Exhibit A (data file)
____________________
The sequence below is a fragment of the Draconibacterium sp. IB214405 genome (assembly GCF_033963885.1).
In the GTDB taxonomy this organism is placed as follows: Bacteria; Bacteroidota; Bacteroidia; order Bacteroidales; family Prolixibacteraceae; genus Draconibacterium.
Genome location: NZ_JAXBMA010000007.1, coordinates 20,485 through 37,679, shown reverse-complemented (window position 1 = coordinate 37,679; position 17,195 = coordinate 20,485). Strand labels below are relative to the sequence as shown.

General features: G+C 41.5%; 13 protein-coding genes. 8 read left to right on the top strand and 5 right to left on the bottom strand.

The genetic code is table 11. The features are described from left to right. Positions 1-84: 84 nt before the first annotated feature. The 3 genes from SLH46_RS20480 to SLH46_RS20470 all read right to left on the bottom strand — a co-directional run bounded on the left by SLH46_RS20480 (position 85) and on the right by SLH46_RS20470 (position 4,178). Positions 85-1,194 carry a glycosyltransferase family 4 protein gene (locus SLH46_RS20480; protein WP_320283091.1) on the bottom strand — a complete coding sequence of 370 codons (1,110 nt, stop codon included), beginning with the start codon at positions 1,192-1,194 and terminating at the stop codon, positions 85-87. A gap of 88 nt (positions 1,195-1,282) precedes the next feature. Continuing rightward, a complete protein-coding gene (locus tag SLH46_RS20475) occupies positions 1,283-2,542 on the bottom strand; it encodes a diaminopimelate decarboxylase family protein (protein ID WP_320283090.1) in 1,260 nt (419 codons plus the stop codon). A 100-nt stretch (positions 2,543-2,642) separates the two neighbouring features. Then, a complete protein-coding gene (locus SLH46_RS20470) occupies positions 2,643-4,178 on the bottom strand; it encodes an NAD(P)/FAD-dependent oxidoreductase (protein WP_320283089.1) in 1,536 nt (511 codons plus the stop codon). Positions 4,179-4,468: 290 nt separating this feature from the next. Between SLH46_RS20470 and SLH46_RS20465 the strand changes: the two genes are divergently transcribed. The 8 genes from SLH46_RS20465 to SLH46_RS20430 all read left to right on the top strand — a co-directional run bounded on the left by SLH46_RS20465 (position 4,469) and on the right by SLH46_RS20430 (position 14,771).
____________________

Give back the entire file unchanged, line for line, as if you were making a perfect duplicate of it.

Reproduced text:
The sequence below is a fragment of the Draconibacterium sp. IB214405 genome (assembly GCF_033963885.1).
In the GTDB taxonomy this organism is placed as follows: Bacteria; Bacteroidota; Bacteroidia; order Bacteroidales; family Prolixibacteraceae; genus Draconibacterium.
Genome location: NZ_JAXBMA010000007.1, coordinates 20,485 through 37,679, shown reverse-complemented (window position 1 = coordinate 37,679; position 17,195 = coordinate 20,485). Strand labels below are relative to the sequence as shown.

General features: G+C 41.5%; 13 protein-coding genes. 8 read left to right on the top strand and 5 right to left on the bottom strand.

The genetic code is table 11. The features are described from left to right. Positions 1-84: 84 nt before the first annotated feature. The 3 genes from SLH46_RS20480 to SLH46_RS20470 all read right to left on the bottom strand — a co-directional run bounded on the left by SLH46_RS20480 (position 85) and on the right by SLH46_RS20470 (position 4,178). Positions 85-1,194 carry a glycosyltransferase family 4 protein gene (locus SLH46_RS20480; protein WP_320283091.1) on the bottom strand — a complete coding sequence of 370 codons (1,110 nt, stop codon included), beginning with the start codon at positions 1,192-1,194 and terminating at the stop codon, positions 85-87. A gap of 88 nt (positions 1,195-1,282) precedes the next feature. Continuing rightward, a complete protein-coding gene (locus tag SLH46_RS20475) occupies positions 1,283-2,542 on the bottom strand; it encodes a diaminopimelate decarboxylase family protein (protein ID WP_320283090.1) in 1,260 nt (419 codons plus the stop codon). A 100-nt stretch (positions 2,543-2,642) separates the two neighbouring features. Then, a complete protein-coding gene (locus SLH46_RS20470) occupies positions 2,643-4,178 on the bottom strand; it encodes an NAD(P)/FAD-dependent oxidoreductase (protein WP_320283089.1) in 1,536 nt (511 codons plus the stop codon). Positions 4,179-4,468: 290 nt separating this feature from the next. Between SLH46_RS20470 and SLH46_RS20465 the strand changes: the two genes are divergently transcribed. The 8 genes from SLH46_RS20465 to SLH46_RS20430 all read left to right on the top strand — a co-directional run bounded on the left by SLH46_RS20465 (position 4,469) and on the right by SLH46_RS20430 (position 14,771).